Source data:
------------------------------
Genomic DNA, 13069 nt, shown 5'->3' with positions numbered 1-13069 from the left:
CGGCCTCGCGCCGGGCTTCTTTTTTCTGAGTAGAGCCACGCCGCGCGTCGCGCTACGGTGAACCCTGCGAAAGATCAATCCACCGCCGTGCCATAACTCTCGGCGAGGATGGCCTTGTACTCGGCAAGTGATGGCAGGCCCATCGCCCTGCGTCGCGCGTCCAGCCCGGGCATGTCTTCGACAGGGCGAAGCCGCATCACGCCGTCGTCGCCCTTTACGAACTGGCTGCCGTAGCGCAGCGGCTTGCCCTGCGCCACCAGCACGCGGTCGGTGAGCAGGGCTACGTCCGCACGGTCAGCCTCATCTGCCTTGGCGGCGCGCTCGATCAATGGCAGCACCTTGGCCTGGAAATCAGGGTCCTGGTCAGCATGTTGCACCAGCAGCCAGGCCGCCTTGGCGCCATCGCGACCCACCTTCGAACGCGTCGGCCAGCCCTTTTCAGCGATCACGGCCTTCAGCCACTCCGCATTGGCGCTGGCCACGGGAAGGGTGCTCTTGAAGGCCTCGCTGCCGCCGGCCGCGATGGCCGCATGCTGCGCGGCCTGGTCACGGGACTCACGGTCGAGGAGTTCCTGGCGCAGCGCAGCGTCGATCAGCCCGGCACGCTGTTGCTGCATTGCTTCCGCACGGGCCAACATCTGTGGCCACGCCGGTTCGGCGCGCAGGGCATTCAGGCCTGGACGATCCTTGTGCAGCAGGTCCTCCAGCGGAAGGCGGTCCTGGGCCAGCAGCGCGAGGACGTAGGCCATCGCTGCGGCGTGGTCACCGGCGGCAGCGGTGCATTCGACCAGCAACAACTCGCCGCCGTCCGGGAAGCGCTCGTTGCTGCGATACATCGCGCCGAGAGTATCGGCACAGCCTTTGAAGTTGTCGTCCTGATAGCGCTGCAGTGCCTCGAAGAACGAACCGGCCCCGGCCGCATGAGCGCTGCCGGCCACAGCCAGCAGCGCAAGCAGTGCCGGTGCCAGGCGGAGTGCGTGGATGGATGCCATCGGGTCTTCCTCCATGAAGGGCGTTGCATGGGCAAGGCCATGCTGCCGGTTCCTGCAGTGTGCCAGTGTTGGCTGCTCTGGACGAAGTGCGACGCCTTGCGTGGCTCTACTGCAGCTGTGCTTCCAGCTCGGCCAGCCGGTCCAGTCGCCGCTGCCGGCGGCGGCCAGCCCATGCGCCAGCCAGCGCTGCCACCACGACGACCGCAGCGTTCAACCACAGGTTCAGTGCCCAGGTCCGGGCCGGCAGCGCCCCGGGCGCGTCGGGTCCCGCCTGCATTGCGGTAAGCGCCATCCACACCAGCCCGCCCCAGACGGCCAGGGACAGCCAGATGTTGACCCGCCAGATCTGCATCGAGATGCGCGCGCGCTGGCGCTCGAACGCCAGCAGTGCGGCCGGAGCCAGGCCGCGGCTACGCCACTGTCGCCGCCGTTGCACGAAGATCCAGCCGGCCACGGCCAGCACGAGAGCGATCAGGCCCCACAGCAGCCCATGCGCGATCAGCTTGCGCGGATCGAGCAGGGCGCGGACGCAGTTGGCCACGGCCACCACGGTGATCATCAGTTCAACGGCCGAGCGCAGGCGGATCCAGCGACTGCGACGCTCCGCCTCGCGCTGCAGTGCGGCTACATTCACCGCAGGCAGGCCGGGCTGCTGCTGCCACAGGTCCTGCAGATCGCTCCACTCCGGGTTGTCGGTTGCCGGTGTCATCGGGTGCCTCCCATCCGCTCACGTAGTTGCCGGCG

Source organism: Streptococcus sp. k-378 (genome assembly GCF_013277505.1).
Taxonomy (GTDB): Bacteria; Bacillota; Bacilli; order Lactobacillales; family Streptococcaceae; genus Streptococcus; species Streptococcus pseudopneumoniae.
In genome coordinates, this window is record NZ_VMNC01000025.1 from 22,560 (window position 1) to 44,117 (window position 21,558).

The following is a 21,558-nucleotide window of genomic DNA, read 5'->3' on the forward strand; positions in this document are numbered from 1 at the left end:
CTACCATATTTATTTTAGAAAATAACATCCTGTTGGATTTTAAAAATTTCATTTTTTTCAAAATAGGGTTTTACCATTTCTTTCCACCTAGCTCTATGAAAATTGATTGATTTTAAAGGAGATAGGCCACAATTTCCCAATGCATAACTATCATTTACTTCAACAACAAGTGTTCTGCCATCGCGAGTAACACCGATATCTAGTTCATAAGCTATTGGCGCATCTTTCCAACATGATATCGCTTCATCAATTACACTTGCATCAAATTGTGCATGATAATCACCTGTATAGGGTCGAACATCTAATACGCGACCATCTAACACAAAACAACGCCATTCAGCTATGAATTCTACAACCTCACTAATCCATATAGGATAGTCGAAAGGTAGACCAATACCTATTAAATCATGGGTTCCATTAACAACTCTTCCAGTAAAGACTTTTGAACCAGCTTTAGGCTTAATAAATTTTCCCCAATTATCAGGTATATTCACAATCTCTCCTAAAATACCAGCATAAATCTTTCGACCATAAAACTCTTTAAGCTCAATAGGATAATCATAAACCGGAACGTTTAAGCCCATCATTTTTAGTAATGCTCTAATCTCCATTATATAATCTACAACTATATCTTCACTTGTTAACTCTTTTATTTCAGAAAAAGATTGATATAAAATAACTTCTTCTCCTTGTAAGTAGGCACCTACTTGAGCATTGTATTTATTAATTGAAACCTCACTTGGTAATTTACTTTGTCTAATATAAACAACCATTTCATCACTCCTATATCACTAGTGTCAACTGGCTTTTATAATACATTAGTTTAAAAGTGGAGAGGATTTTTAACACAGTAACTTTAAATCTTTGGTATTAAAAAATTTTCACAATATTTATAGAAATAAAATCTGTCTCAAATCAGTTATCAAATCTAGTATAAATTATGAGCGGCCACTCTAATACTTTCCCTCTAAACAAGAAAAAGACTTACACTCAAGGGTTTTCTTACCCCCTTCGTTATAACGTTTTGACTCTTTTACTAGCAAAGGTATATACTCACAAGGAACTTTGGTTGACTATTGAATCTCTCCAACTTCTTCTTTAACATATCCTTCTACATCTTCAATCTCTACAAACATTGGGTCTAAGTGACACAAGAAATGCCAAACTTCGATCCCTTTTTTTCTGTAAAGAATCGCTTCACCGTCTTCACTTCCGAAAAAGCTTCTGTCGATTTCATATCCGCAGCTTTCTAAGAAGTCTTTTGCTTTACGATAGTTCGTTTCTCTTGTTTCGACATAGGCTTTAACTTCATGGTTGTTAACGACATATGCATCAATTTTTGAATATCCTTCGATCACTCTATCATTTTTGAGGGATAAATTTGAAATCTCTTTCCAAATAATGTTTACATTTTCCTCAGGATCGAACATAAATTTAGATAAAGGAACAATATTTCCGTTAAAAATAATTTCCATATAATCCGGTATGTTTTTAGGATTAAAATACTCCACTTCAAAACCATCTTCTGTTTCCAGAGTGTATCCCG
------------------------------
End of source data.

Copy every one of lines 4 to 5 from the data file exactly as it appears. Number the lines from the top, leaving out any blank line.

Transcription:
Taxonomy (GTDB): Bacteria; Bacillota; Bacilli; order Lactobacillales; family Streptococcaceae; genus Streptococcus; species Streptococcus pseudopneumoniae.
In genome coordinates, this window is record NZ_VMNC01000025.1 from 22,560 (window position 1) to 44,117 (window position 21,558).